YA Business Mentorship Network – Moonlit Ridge Farm

Posted by Melanie Buffel on November 15, 2023

Young Agrarians is celebrating the tenth year of the Business Mentorship Network (BMN) program in BC and the second year of the program in the Prairies! The BMN offers business mentorships to a diverse array of new and young farmers. Through one-on-one mentorship, peer networks and online workshops young farmers develop the skills necessary to operate ecologically sustainable and financially viable farm businesses.

Application intake for BC mentees is now  CLOSED.
Limited seats available for AB, MB and SK mentees – APPLY NOW!

Mentor applications (paid position) are accepted year-round. 

Check out the Business Mentorship Network page for more information!

Want to learn more about our Mentees (or Mentors)? Below you’ll find a Q&A where you can learn more about one of the 2023 cohort and their experience of the year supported by the Business Mentorship Network. If you’d like to read about the experiences of other Mentees/Mentors, head to our blog here.

Meet a Mentee: Moonlit Ridge Farm

Our names are Chantal O’Hara (she/her) and Jeff O’Hara (he/him) and we operate Moonlit Ridge Farm in Cache Creek, BC and we are mentored by Mark Fisher at High Slope Acres. We respectfully acknowledge that the land we farm is within the ancestral, traditional, and unceded territory of the Secwepemc Nation.

What were your goals for this season and what did you do to try to achieve them? 

Our goals started off as just figuring out winter growing to supply our village with much needed fresh winter produce. We adjusted this quickly after talking to our mentor, Mark. We still wanted to focus on winter growing, but we also wanted to create a Farmers Market in our area that would be profitable for our farm in the summer months too.

With help from Mark we mapped out our gardens and dialed into what would be most profitable in a small area. We also figured out how to flip beds multiple times. We used many spreadsheets to figure out what crops made sense to use and when to plant everything.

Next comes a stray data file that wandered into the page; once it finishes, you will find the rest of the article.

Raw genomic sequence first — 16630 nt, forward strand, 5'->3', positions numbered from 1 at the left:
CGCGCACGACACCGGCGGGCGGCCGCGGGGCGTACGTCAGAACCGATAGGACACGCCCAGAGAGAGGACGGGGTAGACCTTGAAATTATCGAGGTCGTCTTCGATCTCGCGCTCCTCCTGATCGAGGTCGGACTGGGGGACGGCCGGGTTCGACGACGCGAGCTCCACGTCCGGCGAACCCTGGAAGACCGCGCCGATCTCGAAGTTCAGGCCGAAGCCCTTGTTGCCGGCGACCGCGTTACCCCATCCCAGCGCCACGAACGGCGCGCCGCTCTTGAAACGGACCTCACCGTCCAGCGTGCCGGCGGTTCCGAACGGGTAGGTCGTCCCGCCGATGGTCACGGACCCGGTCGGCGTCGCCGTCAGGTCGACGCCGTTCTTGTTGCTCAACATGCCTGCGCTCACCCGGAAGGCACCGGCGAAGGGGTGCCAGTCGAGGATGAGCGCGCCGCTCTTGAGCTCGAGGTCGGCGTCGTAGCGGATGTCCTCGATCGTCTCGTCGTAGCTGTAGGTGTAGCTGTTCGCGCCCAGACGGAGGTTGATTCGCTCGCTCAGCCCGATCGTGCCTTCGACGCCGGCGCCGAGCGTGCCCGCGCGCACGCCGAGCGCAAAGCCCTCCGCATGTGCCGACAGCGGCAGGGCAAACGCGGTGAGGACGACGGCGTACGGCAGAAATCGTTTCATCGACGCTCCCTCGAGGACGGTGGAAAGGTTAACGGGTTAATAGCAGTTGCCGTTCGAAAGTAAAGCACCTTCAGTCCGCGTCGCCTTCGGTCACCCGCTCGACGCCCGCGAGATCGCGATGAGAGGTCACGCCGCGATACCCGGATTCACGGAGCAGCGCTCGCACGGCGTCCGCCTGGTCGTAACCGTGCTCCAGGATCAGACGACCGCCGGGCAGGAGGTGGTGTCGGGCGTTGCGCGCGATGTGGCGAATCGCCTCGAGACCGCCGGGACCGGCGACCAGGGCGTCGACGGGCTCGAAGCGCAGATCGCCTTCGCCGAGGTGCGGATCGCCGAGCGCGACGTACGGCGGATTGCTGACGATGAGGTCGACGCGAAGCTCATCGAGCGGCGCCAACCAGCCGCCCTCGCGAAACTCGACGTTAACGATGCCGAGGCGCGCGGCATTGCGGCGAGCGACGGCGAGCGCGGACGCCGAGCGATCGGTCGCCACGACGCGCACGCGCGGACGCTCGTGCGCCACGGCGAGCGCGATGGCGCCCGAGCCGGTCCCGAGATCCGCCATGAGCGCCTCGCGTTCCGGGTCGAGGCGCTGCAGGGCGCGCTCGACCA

For the Farmers Market, Mark helped with deciding if it would work here and where to start. We went through the BC Farmers Market Association. Myself and three other local business owners have successfully created a really special farmers market that has exceeded our expectations for our farms’ revenue.

Did you meet your goals / did it work out? What went well this season relating to your goals? What didn’t go as you expected and what did you do instead? 

We far exceeded our financial goals this year. We sold the majority of our harvests and the rest we used for preserves. We made great connections to our customers through the market that has helped launch our new online hub for supporting local farmers, ranchers and bakers throughout the winter. We have made amazing connections with other vendors that are now selling with us on our website. 

The growing part of the season could have always been better, but I have to cut myself a break here. We are farming with three young kids and Jeff still works full time off the farm, so it can be hard to do it all right now. We were also evacuated early in May (when all the tomatoes and peppers should have been going in the ground). That really set our harvests back a lot for half of our peppers and tomatoes (half we got in before the flooding). The flooding season was terrible, hitting our sheep field so hard that we are still trying to repair it. We lost a lot of top soil, new invasive species, deposits of sand, garbage and broken fences. It’s been a big hit for our farm unfortunately.